Whether you’re employed or unemployed, looking for full or part-time employment, in the hunt for consulting or freelance work, or even if you’re not interested in changing jobs right now, taking a systematic approach to your job search is one of the most effective ways to grow your network and prepare for unexpected changes.
A systematic job-hunting campaign has four main parts:
It begins by making a list of targets: the geographic area you want to work in, industry, company size (small, medium or large), and role. For example, you may want to be an account in the publishing industry in Philadelphia. That’s your target.
After making a list of target careers, you will focus on one big goal: getting an interview.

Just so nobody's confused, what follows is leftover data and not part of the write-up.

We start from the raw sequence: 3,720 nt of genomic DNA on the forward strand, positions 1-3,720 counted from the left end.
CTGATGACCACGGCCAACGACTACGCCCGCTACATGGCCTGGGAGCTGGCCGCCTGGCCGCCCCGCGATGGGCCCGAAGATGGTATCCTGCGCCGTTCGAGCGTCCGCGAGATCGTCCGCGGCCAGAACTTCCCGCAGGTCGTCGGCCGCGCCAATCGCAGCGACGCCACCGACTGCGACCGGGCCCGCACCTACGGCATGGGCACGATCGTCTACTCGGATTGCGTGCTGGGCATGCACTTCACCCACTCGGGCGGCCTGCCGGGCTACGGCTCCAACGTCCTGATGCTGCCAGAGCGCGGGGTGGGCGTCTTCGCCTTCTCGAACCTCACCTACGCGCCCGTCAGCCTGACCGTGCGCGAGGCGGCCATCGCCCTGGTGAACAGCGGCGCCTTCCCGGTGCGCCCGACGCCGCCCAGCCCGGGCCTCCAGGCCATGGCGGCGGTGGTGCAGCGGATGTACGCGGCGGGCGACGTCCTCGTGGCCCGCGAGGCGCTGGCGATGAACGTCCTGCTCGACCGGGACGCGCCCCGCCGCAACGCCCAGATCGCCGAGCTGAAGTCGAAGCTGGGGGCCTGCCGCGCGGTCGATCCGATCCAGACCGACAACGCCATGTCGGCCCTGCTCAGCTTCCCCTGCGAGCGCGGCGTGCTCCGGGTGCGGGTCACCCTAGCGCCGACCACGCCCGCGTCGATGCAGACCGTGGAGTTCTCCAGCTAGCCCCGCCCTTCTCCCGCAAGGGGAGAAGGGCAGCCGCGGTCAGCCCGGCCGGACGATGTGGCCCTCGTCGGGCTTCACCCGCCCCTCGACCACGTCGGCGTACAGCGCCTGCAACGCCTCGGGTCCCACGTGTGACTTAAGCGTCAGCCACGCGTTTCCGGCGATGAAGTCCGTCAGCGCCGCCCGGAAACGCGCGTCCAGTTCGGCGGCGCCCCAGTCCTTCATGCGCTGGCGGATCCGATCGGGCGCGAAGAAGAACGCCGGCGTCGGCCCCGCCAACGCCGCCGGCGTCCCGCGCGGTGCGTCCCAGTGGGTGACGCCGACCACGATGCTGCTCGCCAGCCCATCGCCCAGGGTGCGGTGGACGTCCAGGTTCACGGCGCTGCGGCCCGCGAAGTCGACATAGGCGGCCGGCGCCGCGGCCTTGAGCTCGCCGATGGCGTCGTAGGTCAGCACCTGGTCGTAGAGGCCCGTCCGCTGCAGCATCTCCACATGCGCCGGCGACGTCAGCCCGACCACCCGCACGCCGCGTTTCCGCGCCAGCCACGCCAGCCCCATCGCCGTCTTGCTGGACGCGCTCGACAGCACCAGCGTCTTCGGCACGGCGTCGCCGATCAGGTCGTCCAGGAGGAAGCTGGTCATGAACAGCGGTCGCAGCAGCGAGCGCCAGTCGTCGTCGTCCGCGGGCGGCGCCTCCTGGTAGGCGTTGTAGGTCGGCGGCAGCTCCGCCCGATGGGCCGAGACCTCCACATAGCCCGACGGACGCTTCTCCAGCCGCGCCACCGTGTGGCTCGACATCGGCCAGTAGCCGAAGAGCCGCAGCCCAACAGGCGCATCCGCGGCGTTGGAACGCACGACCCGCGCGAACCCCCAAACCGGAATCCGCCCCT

Getting the Interview
This might be the most labor-intensive part of the four-step process. You’ll write resumes and cover letters, network like crazy, make connections, search firms, answer ads and so on. Good organization and dogged persistence are key at this stage.
The interview is the culmination of the time you put into networking and trying to get yourself in front of the hiring manager. Before you arrive at the interview, make sure you’ve practiced with a career coach, that you know what points about your experience to emphasize, and how to turn the interview into an offer.
After every interview, follow up with an influence letter. Here you will briefly thank the person you interviewed with, recap the conversation, explain what excites you about the role and share why you would be a good fit.
Practice, Practice, Practice
You should always be on the lookout for new opportunities. Get your name out there, whether you plan on changing jobs or not. The fact is, organizations change directions and departments merge, and you can’t always rely on your employer to tell you about what will happen next.
With enough job-hunting practice and with the help of GetFive, you’ll be able to take advantage of these changes and move your career in the direction you want it to go.